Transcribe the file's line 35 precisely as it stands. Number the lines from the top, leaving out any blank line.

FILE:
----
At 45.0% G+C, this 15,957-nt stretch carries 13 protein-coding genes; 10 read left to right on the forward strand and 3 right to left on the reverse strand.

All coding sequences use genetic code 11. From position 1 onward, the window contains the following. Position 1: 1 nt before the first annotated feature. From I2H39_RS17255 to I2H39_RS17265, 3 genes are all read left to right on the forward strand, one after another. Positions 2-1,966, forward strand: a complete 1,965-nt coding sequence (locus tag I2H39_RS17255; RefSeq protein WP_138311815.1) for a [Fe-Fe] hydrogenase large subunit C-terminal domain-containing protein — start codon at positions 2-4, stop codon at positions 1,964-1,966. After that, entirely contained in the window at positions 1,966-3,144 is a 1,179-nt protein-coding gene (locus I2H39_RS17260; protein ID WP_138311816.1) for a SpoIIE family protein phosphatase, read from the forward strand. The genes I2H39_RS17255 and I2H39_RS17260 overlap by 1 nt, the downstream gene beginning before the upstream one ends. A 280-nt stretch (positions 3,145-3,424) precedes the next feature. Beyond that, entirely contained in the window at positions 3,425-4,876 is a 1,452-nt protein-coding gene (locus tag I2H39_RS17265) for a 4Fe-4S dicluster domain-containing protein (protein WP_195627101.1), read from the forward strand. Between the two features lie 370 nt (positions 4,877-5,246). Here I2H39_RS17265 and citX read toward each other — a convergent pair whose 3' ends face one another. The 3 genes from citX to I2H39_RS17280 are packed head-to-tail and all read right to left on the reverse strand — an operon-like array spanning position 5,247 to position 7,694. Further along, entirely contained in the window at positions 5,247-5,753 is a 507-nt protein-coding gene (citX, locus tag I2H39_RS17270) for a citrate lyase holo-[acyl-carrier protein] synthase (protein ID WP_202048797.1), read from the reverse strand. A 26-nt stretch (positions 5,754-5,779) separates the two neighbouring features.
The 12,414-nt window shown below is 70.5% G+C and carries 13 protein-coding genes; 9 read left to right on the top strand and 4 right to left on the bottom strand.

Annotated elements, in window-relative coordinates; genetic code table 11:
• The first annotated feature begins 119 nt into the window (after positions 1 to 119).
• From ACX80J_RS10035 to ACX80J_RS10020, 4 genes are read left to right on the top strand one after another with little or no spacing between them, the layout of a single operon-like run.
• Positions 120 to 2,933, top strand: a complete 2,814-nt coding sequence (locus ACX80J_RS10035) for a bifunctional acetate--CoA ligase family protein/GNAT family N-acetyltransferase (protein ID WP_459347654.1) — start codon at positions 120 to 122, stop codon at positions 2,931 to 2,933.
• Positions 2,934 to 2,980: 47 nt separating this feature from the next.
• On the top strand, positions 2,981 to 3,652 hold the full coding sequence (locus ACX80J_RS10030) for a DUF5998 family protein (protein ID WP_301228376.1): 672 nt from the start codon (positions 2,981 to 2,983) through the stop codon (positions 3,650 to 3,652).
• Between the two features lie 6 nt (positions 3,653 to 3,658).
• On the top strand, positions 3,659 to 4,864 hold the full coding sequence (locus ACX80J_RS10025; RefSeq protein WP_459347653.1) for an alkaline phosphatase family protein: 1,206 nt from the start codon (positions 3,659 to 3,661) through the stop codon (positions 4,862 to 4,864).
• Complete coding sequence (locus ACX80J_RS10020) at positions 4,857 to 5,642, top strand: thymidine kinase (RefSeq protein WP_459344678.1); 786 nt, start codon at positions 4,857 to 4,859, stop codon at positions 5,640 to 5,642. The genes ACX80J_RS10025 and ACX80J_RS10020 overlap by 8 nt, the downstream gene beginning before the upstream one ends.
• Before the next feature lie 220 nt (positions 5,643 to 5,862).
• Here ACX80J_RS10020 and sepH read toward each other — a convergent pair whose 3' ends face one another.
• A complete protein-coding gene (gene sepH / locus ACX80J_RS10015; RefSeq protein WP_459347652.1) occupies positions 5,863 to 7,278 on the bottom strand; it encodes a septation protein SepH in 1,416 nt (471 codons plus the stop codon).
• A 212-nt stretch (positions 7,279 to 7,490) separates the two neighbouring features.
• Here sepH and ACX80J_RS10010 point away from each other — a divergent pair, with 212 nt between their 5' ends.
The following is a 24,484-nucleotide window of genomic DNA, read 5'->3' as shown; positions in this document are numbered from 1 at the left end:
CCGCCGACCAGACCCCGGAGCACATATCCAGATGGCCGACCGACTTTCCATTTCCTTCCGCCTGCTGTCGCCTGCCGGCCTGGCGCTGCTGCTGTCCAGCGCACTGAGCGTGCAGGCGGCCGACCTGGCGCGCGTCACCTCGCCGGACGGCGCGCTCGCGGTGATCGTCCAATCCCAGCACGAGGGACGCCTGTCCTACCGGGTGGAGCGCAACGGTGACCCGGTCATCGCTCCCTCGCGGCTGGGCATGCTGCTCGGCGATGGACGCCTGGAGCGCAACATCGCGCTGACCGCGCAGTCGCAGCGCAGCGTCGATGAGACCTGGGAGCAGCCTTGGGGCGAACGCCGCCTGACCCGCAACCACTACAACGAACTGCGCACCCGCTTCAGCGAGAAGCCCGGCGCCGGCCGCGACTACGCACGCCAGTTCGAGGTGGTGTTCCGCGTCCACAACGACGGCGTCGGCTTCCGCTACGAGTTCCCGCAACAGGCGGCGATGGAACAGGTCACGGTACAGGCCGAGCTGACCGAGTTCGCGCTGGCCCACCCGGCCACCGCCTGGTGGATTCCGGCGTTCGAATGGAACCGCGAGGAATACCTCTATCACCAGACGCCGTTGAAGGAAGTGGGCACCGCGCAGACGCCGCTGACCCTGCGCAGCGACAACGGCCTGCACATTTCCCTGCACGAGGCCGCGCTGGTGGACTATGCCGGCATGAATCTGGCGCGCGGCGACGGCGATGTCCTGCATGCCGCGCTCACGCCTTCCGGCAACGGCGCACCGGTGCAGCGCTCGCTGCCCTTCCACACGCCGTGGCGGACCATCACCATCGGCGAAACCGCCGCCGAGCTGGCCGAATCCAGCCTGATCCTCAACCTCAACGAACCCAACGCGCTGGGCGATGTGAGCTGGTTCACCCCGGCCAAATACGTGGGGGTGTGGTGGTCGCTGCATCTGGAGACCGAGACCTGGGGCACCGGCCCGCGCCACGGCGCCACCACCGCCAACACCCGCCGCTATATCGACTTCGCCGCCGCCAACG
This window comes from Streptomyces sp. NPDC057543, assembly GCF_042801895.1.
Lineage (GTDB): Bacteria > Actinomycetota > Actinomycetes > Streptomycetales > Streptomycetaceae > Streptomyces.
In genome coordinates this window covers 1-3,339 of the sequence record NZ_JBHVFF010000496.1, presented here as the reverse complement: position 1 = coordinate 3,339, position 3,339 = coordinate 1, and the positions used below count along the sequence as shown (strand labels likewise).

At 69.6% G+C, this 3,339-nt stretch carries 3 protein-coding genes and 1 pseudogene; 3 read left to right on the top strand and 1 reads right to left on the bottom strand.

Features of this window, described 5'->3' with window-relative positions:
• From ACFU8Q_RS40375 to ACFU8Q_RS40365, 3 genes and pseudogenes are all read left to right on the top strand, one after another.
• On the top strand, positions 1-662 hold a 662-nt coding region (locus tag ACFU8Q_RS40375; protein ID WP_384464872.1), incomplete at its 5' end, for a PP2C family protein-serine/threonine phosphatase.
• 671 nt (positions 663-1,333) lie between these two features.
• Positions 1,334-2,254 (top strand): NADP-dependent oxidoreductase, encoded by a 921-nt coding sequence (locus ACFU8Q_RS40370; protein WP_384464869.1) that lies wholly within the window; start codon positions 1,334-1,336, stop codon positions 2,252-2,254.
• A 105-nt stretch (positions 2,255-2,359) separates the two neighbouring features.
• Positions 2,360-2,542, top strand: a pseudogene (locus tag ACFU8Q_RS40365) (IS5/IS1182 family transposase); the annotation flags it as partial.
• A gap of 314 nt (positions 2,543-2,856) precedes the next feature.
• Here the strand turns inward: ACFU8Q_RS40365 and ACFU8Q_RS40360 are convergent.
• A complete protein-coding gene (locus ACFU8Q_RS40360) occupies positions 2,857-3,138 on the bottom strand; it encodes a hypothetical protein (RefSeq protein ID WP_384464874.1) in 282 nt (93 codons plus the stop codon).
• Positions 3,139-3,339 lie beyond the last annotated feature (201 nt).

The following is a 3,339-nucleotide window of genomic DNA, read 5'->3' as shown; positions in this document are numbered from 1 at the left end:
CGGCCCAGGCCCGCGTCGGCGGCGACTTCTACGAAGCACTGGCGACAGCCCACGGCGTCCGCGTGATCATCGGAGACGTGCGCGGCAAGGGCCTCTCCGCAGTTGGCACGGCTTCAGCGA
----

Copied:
The following is a 3,339-nucleotide window of genomic DNA, read 5'->3' as shown; positions in this document are numbered from 1 at the left end: